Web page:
The U.S. also remains the worlds biggest weapons proliferator. The Associated Press, quoting a study by the Stockholm International Peace Research Institute, reported on June 26, 1997, "Global military spending declined in 1996, but weapons exports remained stable, with the United States continuing to be the world's largest arms supplier." The U.S. supplied 44 percent of the world's arms according to the peace institute study.
And the world, no doubt, has learned a lesson from the Gulf War and subsequent events -- it's still a jungle out there; only the strong survive.
The world saw the U.S. bomb Iraq back into the pre-industrial age -- a punishment grossly out of proportion to the damage inflicted by Iraq on Kuwait. And, says former U.S. Attorney General Ramsey Clark regarding the sanctions imposed on Iraq by the U.S. dominated U.N., "More than 1.5 million have died as a result of the sanctions, and at least 5,000 continue to die every month."
And the world saw the genocide in Bosnia and Chechnya while the U.S. dominated U.N. failed to act.
And the world has seen the U.S. ready to bomb Iraq again on rather flimsy pretexts. At the February 18, 1998 meeting broadcast by CNN to the world from Columbus, Ohio, Defense Secretary Cohen told us "a 5-pound bag of Anthrax" could "kill half the population of Columbus," and that President Saddam Hussein of Iraq "was working on a missile that . . . could travel all the way from Baghdad to as far as Paris and perhaps other capitals in Europe and one day even perhaps to the United States."
While Secretary Cohen was hoping to incite U.S. passions against Iraq, a British newspaper "The Independent" reported on March 3, 1998 that: "A senior American ambassador in the Middle East is reported to have told American citizens that Iraq's biological and chemical warheads were "very ineffective" just at the moment when the U.S. and Britain were saying they posed a real threat which would justify airstrikes on Iraq."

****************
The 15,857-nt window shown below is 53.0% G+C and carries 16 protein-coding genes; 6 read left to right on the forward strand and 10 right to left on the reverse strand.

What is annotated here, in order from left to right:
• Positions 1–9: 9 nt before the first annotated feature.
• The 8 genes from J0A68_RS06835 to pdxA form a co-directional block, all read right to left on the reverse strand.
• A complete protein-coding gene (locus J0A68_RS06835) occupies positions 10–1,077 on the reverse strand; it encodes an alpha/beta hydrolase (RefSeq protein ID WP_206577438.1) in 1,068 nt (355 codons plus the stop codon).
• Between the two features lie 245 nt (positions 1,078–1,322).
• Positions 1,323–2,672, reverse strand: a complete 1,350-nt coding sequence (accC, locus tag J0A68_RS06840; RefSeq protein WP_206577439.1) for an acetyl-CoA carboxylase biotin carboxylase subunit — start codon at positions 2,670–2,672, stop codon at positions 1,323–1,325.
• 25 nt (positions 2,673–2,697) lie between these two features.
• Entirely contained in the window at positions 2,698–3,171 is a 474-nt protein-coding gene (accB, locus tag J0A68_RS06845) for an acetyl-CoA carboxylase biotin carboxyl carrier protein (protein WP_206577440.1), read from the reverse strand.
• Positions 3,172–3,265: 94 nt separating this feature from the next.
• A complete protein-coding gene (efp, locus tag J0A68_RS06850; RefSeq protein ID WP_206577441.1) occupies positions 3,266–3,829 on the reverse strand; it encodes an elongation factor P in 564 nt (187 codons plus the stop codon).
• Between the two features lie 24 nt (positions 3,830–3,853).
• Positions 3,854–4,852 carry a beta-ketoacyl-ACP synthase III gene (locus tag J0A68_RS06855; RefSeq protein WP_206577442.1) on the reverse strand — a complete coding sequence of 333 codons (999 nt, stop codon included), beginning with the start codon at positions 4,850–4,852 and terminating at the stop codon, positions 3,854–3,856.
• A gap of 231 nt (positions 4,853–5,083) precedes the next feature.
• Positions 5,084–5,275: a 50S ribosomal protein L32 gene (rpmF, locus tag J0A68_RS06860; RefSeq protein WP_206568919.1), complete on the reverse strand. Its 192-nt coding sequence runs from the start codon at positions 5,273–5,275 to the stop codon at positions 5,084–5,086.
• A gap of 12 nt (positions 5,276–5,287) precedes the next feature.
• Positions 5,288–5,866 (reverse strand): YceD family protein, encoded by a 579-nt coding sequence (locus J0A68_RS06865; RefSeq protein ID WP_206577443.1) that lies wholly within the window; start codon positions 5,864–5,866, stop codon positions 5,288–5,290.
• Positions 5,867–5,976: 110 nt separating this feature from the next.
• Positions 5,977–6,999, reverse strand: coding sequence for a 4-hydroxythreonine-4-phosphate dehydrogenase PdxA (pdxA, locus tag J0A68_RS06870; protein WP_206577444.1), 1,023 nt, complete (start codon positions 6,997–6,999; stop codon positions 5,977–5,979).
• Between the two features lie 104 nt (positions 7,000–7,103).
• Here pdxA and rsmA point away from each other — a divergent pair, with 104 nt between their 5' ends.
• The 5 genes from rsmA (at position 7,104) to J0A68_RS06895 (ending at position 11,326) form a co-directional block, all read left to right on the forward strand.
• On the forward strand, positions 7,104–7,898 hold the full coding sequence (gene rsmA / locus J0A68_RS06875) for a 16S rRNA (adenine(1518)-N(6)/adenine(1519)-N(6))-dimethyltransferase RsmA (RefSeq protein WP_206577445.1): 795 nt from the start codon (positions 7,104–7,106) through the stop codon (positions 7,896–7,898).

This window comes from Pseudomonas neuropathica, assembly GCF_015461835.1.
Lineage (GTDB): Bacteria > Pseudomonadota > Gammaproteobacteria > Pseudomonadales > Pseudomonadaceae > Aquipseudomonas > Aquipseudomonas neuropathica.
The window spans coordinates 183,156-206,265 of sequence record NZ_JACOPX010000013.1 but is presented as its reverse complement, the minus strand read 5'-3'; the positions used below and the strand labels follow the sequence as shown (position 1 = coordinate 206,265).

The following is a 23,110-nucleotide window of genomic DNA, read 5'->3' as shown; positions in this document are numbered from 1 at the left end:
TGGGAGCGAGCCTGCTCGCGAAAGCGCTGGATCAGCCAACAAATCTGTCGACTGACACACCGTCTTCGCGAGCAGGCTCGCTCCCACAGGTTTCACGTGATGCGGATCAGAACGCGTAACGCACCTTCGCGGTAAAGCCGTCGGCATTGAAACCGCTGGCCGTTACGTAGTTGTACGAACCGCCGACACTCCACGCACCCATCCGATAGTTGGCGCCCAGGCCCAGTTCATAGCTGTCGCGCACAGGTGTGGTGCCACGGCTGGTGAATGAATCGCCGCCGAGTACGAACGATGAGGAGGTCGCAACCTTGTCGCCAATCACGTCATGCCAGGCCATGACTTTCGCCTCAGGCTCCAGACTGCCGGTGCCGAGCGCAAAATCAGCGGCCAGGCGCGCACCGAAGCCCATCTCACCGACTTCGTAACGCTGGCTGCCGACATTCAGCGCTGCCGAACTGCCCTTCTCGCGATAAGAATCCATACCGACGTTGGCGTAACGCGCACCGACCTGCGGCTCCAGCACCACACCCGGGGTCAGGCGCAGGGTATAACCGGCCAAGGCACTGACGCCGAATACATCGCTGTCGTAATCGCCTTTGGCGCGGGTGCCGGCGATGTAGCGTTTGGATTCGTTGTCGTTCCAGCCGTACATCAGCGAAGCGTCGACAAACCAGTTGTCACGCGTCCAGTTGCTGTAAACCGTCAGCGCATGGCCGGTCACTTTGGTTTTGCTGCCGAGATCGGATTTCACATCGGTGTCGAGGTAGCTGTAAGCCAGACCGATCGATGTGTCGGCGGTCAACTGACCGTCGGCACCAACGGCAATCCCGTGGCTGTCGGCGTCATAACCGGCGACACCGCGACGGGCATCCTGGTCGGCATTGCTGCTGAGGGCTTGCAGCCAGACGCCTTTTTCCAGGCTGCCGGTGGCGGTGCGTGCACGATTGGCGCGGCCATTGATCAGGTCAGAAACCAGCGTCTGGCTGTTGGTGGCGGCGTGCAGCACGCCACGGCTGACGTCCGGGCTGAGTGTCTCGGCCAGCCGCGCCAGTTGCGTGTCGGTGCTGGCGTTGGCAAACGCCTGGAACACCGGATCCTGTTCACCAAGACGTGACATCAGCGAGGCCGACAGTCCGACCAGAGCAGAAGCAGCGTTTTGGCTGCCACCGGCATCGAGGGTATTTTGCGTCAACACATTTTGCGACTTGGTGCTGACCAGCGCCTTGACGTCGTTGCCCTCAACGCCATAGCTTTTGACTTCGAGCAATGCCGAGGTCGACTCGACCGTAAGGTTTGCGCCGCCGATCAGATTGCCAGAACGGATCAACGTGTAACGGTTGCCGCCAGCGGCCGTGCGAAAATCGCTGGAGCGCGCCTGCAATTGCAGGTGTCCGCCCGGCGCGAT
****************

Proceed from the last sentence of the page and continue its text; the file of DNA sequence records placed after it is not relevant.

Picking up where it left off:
And it's remarkable that with all the discussion of weapons proliferation Israel's nuclear arsenal merits little U.S. condemnation or sanctions. CDI estimates that Israel has over 100 nuclear weapons. Estimates of Israel's nuclear weapons by others are as high as 400 warheads. Reports have also surfaced that Israel is working jointly with the U.S. on a neutron bomb. And Israel has not signed the NPT.
According to former U.S. Congressman Paul Findley, Israel's "1981 bombing of Iraq's Osirak nuclear research facility near Baghdad, . . . with U.S.-made warplanes and direct U.S. assistance, helped radicalize Iraq." Iraq, a signatory to the NPT, was in compliance with the NPT which states, "the benefits of peaceful applications of nuclear technology, including any technological by-products which may be derived by nuclear-weapon States from the development of nuclear explosive devices, should be available for peaceful purposes to all Parties to the Treaty."
Until the U.S. takes credible steps to divest its nuclear arsenal, takes a principled stand toward weapons proliferation by all nations, and forgoes its assault on other nations (see Killing Hope by William Blum), the nuclear club will continue to attract new members.
Robert Lindsey, "Reagan Says America Should Not Bar Others from A-Bomb
Output," New York Times, February 1, 1980 ("America and the Islamic
Bomb: The Deadly Compromise," Chapter 5, Note 90)
Is Said to Lift India Nuclear Curbs," Reuters, September 19, 2004
unveils plans to make India 'major world power'," AFP, March 25, 2005
[With international attention focused on Iran's renegade nuclear program, a
much-trumpeted nuclear deal that was to showcase the emerging global
strategic partnership between the United States and India has begun to
unravel virtually unnoticed.--Brahma Chellaney, "Vaunted
U.S.-India nuclear deal begins to fall apart," International Herald
Tribune, February 13, 2006]
[Ronald Reagan told reporters on the campaign trail that he did not believe
the United States should stand in the way of other countries developing
nuclear weapons. "I just don't think it's any of our business," the future
president said.--David Armstrong and Joseph J. Trento, "America
and the Islamic Bomb: The Deadly Compromise," Steerforth (October 23, 2007), p94]
This blockbuster exposé reveals the mysterious multimillion-dollar Foundation gift from
an obscure Indian politician that coincided with Senator Clinton's reversal on the
nuclear nonproliferation treaty; how Secretary of State Clinton was involved in allowing
the transfer of what was projected to be 50 percent of US domestic uranium output to the
Russian government; how multimillion-dollar contracts for Haiti disaster relief were
awarded to donors and friends of Hillary and Bill--Peter Schweizer, "Clinton
Cash: The Untold Story of How and Why Foreign Governments and Businesses Helped Make
Bill and Hillary Rich," Harper Paperbacks; Reprint edition (July 26, 2016)